Paul Keating’s attack on Robert Menzies is merely the latest episode in the politicisation of Australian history. Lost in that attack, which seeks to portray Menzies as an appeaser who would have left Australia undefended in World War II, is even the slightest pretence of historical accuracy.
Not long ago, Andrew Leigh, the opposition assistant Treasury spokesman and spokesman on competition, told us that “Australia’s markets are more concentrated than those in comparable countries” — and, brace yourself, “the problem is getting worse”.
When the voters of Bennelong turfed John Howard out exactly 10 years ago, “Kevin 07” seemed to offer a fresh alternative to a government that was scarred and wearied after four terms in office.
Dual citizenship: this parliament of ‘foreigners’ is listing
As braces of bloodhounds scour Parliament House for dual nationals, section 44(i) of the Constitution has crippled the government and, depending on the outcome in the seat of Bennelong, may make Bill Shorten prime minister.
In an age where the default approach is for people to yell at each other, Leith van Onselen prefers to bellow, as he did last week on the Macrobusiness blog with me as the target (https://www.macrobusiness.com.au/2017/11/henry-ergas-jukes-stats-falling-workers-share-2/). I don’t know van Onselen, but he describes himself as ‘unconventional.’ Never was a truer word said.
Today in The Australian
It is a truth universally acknowledged that we live in a post-truth age.
That Sally McManus’s speech on the 110th anniversary of the Harvester decision last week is replete with claims whose only relationship to reality is that they contradict it may therefore be par for the course.
“Lenin lived, Lenin lives, Lenin will live!” proclaimed the banners in the Moscow mausoleum as Lenin’s embalmed body was laid to rest; but 100 years after the storming of the Winter Palace, all that remains of the communist utopia the Bolsheviks promised when they seized power on November 7, 1917, is the dust and ashes of its victims.
If there is a lesson from Australian energy policy, it is that it is far easier to make a fish soup out of an aquarium than vice-versa. But even though Malcolm Turnbull and Josh Frydenberg have not worked a miracle, their National Energy Guarantee could be a first step to reversing the harm caused to what was once a relatively well-functioning electricity market.
Faced with legitimate questions about the future submarine program, Christopher Pyne’s approach has been to mimic the great name-calling scene in Waiting for Godot: “Ceremonious ape!”, “Punctilious pig!”, “Moron!”, “Vermin!”, “Sewer-rat!”, “Curate!”, “Cretin!” — culminating in Estragon’s most devastating of insults to Vladimir: “Crritic!”
The continuing crisis in Catalonia highlights once again the dangers plebiscites pose to social coherence and stability. By reducing complex problems to simple questions, they can exacerbate divisions rather than build agreement, while worsening the tyranny of the majority.
Having won a fourth term, Angela Merkel has secured a place in the pantheon of German chancellors alongside her fellow conservatives Konrad Adenauer and Helmut Kohl. But there is no denying that the coalition she leads of the Christian Democrats and the Christian Social Union has emerged battered and bruised from last Sunday’s election.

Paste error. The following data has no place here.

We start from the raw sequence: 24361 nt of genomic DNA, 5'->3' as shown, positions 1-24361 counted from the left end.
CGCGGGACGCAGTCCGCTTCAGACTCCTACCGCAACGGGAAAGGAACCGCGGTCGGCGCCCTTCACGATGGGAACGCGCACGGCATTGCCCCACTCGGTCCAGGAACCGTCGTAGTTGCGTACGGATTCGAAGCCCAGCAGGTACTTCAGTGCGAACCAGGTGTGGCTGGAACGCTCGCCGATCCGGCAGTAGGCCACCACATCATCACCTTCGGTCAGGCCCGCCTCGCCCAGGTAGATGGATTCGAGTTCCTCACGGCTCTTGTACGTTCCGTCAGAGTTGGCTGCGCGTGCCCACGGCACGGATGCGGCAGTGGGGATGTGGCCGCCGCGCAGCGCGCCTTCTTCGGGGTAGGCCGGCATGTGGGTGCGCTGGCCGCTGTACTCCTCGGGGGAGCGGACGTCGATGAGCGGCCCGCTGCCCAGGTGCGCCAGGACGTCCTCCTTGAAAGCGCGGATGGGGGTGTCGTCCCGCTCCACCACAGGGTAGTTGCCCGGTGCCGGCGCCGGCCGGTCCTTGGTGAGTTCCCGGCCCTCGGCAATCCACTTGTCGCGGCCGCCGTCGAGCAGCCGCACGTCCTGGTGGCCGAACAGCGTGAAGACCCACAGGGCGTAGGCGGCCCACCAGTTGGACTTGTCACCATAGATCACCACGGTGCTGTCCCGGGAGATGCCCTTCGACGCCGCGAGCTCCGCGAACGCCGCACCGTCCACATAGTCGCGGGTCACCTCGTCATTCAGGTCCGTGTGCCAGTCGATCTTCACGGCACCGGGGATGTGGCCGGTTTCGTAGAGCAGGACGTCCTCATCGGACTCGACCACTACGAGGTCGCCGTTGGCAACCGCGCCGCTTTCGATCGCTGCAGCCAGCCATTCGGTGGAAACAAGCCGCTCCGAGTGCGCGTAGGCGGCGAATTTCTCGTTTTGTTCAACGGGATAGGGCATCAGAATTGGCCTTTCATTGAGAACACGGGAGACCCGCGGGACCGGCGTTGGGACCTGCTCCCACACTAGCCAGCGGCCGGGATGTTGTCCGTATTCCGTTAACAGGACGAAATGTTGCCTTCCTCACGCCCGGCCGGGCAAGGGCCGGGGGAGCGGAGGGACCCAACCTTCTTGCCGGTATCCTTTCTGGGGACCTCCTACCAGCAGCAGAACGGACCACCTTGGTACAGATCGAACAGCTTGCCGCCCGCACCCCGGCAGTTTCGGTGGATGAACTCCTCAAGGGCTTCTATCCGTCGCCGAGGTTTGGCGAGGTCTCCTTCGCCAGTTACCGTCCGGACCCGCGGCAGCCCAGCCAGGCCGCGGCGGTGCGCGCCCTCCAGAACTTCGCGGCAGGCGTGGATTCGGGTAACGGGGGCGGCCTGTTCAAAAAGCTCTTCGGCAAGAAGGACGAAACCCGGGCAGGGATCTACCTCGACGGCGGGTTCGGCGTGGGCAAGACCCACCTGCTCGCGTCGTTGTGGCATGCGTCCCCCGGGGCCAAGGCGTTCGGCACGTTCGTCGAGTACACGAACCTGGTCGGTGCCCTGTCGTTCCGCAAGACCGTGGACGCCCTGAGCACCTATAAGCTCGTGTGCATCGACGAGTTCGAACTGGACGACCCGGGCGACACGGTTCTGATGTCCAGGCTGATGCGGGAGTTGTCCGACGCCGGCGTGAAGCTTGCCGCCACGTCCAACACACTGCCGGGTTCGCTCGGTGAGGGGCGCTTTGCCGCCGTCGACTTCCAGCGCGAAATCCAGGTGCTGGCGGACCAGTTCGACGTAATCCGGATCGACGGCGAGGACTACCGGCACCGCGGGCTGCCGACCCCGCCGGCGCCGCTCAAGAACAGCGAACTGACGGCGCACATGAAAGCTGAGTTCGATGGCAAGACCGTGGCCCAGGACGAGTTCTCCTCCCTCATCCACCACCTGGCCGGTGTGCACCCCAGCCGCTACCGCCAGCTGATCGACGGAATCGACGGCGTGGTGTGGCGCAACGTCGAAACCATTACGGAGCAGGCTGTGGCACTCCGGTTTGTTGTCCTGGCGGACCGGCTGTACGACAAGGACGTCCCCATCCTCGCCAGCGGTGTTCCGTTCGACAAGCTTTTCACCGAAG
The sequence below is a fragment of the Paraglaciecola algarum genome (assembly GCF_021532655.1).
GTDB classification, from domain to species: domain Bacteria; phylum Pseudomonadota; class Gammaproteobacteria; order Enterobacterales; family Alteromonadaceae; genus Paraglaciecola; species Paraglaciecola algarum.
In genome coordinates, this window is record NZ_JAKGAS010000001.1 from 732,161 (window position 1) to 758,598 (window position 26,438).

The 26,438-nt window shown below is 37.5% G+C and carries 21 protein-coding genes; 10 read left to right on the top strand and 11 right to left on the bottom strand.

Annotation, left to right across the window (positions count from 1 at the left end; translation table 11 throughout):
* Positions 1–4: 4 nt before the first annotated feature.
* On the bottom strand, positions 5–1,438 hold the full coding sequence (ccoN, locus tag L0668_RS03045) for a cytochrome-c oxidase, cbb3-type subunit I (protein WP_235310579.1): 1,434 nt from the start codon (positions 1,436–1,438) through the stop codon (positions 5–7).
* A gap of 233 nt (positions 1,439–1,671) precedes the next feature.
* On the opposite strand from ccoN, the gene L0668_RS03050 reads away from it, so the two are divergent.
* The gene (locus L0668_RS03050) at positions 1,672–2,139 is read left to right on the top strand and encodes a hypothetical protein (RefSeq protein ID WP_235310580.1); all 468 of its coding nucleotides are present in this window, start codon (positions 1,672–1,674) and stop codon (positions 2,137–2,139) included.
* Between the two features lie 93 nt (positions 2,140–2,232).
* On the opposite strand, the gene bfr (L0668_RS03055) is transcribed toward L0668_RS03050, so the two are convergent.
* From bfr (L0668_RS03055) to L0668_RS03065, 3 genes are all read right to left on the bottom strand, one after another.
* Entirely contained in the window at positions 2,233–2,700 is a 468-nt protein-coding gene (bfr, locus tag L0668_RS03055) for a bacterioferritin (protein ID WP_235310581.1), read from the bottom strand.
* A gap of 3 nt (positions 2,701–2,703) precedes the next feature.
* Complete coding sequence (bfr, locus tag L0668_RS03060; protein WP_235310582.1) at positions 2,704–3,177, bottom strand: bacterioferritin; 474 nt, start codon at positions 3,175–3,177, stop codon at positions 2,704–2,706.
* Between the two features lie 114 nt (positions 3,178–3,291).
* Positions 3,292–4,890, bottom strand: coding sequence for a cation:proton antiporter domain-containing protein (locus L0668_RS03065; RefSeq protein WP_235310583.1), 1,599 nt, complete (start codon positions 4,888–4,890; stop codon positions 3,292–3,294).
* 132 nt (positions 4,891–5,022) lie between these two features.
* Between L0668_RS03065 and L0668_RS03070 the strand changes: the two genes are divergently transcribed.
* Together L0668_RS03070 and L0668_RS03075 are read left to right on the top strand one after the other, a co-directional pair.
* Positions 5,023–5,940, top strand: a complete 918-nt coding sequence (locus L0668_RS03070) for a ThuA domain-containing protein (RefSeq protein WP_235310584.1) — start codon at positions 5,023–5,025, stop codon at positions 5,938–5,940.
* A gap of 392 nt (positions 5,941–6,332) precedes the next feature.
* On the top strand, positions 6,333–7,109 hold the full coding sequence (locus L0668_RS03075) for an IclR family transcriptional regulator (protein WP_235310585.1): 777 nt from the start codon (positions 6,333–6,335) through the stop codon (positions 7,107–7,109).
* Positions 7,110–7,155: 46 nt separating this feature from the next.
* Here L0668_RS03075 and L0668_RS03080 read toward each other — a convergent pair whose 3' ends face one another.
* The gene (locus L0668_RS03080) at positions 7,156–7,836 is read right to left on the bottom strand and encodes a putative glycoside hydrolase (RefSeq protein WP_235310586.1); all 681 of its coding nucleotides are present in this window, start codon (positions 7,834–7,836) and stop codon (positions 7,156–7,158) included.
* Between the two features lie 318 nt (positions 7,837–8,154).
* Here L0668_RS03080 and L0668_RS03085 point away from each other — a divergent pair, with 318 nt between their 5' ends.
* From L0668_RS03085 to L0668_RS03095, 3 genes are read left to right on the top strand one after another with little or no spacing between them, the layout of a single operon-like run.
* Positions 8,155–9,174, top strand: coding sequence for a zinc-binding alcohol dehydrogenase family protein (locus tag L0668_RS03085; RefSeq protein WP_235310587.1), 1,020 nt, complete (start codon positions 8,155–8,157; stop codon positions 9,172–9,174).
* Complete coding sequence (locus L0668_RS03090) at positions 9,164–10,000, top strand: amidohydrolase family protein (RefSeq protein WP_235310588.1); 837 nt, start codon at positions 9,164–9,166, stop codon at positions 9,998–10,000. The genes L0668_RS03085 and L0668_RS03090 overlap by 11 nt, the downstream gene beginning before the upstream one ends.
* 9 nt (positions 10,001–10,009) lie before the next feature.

Tomorrow “Jacindamania” could propel Jacinda Ardern, the New Zealand Labour Party’s 37-year-old leader, into the prime ministership. No doubt local factors will play a role: having been in government almost a decade, the National Party, despite a solid record, has struggled to convince voters it has much to offer.
Australian citizenship is qualification enough to serve in parliament
If so many parliamentarians risk being disqualified under section 44(1) of the Constitution, it is because parliament’s composition broadly reflects that of Australian society. With 49 per cent of Australia’s population either born overseas or having a parent who was, dual nationality, or at least the entitlement to dual nationality, has become widespread.
The problem with the National Broadband Network was always very simple. The project’s goals were worthy: to provide a new, albeit extremely costly, high-speed network, earn a reasonable return on taxpayers’ investment and charge readily affordable prices.
When Bill Shorten says “tax reform” what he means is the largest peacetime increase in tax rates since federation.
A dogma, Groucho Marx might have said, is a man’s best friend. After all, no one could deny that a fixed set of beliefs can sustain good combat, soothe defeat and simplify hard choices.
It’s those wretched Catholics again. If you believe the press, they are spending substantially less than they should on Catholic schools in low-income areas, while using taxpayer dollars to subsidise the ones that compete with independent schools at the top end. Yet there they go, howling about the new school funding package.
French election: Macron’s huge majority a misleading guide to France
In Britain, voters split on left-right lines; in France, they moved to the centre. Little wonder the commentary has been all over the place, with some pundits claiming the swing to Jeremy Corbyn heralds a revival of the clash between left and right, while others have hailed Emmanuel Macron’s triumph as signalling a move away from the politics of division.
If Macron beats Le Pen, he will still face a divided France